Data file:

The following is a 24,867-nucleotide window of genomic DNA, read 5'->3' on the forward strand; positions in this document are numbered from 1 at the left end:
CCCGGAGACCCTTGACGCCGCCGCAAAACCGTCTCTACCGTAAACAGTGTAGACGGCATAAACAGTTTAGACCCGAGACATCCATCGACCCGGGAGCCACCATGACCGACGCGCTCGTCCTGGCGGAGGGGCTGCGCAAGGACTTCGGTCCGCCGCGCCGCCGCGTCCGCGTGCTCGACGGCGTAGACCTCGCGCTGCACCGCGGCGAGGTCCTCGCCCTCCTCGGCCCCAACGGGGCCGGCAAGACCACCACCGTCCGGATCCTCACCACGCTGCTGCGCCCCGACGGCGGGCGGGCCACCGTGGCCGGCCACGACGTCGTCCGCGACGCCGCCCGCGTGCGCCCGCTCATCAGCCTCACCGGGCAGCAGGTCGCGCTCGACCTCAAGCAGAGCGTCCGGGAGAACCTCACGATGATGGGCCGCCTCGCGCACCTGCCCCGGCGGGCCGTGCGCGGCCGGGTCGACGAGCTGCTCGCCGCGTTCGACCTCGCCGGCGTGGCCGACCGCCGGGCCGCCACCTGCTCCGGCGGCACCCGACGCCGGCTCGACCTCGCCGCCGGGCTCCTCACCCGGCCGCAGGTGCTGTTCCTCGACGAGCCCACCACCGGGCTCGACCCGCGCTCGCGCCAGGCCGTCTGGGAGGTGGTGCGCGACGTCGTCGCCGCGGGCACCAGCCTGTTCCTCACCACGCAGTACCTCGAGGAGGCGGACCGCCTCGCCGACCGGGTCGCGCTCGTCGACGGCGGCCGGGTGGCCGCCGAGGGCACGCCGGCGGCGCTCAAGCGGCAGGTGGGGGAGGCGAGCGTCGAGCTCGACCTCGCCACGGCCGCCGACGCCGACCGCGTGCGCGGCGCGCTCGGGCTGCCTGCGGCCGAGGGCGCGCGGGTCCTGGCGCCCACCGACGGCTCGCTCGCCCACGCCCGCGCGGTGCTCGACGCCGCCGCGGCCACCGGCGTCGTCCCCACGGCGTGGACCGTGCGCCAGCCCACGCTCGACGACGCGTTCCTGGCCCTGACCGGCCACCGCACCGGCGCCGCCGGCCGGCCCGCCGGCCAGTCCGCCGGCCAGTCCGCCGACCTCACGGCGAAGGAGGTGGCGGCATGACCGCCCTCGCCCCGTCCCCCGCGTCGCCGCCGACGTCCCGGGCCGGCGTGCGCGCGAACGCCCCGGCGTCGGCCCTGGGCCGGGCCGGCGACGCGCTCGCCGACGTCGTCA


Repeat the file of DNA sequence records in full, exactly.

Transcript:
The following is a 24,867-nucleotide window of genomic DNA, read 5'->3' on the forward strand; positions in this document are numbered from 1 at the left end:
CCCGGAGACCCTTGACGCCGCCGCAAAACCGTCTCTACCGTAAACAGTGTAGACGGCATAAACAGTTTAGACCCGAGACATCCATCGACCCGGGAGCCACCATGACCGACGCGCTCGTCCTGGCGGAGGGGCTGCGCAAGGACTTCGGTCCGCCGCGCCGCCGCGTCCGCGTGCTCGACGGCGTAGACCTCGCGCTGCACCGCGGCGAGGTCCTCGCCCTCCTCGGCCCCAACGGGGCCGGCAAGACCACCACCGTCCGGATCCTCACCACGCTGCTGCGCCCCGACGGCGGGCGGGCCACCGTGGCCGGCCACGACGTCGTCCGCGACGCCGCCCGCGTGCGCCCGCTCATCAGCCTCACCGGGCAGCAGGTCGCGCTCGACCTCAAGCAGAGCGTCCGGGAGAACCTCACGATGATGGGCCGCCTCGCGCACCTGCCCCGGCGGGCCGTGCGCGGCCGGGTCGACGAGCTGCTCGCCGCGTTCGACCTCGCCGGCGTGGCCGACCGCCGGGCCGCCACCTGCTCCGGCGGCACCCGACGCCGGCTCGACCTCGCCGCCGGGCTCCTCACCCGGCCGCAGGTGCTGTTCCTCGACGAGCCCACCACCGGGCTCGACCCGCGCTCGCGCCAGGCCGTCTGGGAGGTGGTGCGCGACGTCGTCGCCGCGGGCACCAGCCTGTTCCTCACCACGCAGTACCTCGAGGAGGCGGACCGCCTCGCCGACCGGGTCGCGCTCGTCGACGGCGGCCGGGTGGCCGCCGAGGGCACGCCGGCGGCGCTCAAGCGGCAGGTGGGGGAGGCGAGCGTCGAGCTCGACCTCGCCACGGCCGCCGACGCCGACCGCGTGCGCGGCGCGCTCGGGCTGCCTGCGGCCGAGGGCGCGCGGGTCCTGGCGCCCACCGACGGCTCGCTCGCCCACGCCCGCGCGGTGCTCGACGCCGCCGCGGCCACCGGCGTCGTCCCCACGGCGTGGACCGTGCGCCAGCCCACGCTCGACGACGCGTTCCTGGCCCTGACCGGCCACCGCACCGGCGCCGCCGGCCGGCCCGCCGGCCAGTCCGCCGGCCAGTCCGCCGACCTCACGGCGAAGGAGGTGGCGGCATGACCGCCCTCGCCCCGTCCCCCGCGTCGCCGCCGACGTCCCGGGCCGGCGTGCGCGCGAACGCCCCGGCGTCGGCCCTGGGCCGGGCCGGCGACGCGCTCGCCGACGTCGTCA